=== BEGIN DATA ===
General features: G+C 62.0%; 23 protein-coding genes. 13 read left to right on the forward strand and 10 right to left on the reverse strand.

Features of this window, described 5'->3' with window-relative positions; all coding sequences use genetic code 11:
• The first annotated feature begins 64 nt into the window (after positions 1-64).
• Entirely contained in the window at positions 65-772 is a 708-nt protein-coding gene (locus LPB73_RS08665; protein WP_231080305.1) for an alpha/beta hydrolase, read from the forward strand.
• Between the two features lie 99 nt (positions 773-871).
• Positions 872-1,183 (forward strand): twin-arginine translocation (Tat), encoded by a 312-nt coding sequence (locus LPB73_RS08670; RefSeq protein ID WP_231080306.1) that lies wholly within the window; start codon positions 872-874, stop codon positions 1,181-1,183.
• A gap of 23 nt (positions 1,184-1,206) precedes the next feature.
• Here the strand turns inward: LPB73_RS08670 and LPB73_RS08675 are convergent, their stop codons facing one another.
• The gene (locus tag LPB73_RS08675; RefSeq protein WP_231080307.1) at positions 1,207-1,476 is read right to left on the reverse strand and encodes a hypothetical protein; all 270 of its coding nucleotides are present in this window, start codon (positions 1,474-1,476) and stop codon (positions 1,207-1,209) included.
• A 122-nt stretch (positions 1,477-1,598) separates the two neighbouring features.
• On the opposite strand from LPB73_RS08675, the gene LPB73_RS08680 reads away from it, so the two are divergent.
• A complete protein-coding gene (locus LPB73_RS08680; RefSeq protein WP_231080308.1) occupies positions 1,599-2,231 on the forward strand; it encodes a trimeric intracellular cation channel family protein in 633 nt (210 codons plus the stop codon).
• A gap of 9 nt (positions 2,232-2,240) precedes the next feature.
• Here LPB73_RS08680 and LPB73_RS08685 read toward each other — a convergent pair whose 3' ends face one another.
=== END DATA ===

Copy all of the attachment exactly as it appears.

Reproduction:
General features: G+C 62.0%; 23 protein-coding genes. 13 read left to right on the forward strand and 10 right to left on the reverse strand.

Features of this window, described 5'->3' with window-relative positions; all coding sequences use genetic code 11:
• The first annotated feature begins 64 nt into the window (after positions 1-64).
• Entirely contained in the window at positions 65-772 is a 708-nt protein-coding gene (locus LPB73_RS08665; protein WP_231080305.1) for an alpha/beta hydrolase, read from the forward strand.
• Between the two features lie 99 nt (positions 773-871).
• Positions 872-1,183 (forward strand): twin-arginine translocation (Tat), encoded by a 312-nt coding sequence (locus LPB73_RS08670; RefSeq protein ID WP_231080306.1) that lies wholly within the window; start codon positions 872-874, stop codon positions 1,181-1,183.
• A gap of 23 nt (positions 1,184-1,206) precedes the next feature.
• Here the strand turns inward: LPB73_RS08670 and LPB73_RS08675 are convergent, their stop codons facing one another.
• The gene (locus tag LPB73_RS08675; RefSeq protein WP_231080307.1) at positions 1,207-1,476 is read right to left on the reverse strand and encodes a hypothetical protein; all 270 of its coding nucleotides are present in this window, start codon (positions 1,474-1,476) and stop codon (positions 1,207-1,209) included.
• A 122-nt stretch (positions 1,477-1,598) separates the two neighbouring features.
• On the opposite strand from LPB73_RS08675, the gene LPB73_RS08680 reads away from it, so the two are divergent.
• A complete protein-coding gene (locus LPB73_RS08680; RefSeq protein WP_231080308.1) occupies positions 1,599-2,231 on the forward strand; it encodes a trimeric intracellular cation channel family protein in 633 nt (210 codons plus the stop codon).
• A gap of 9 nt (positions 2,232-2,240) precedes the next feature.
• Here LPB73_RS08680 and LPB73_RS08685 read toward each other — a convergent pair whose 3' ends face one another.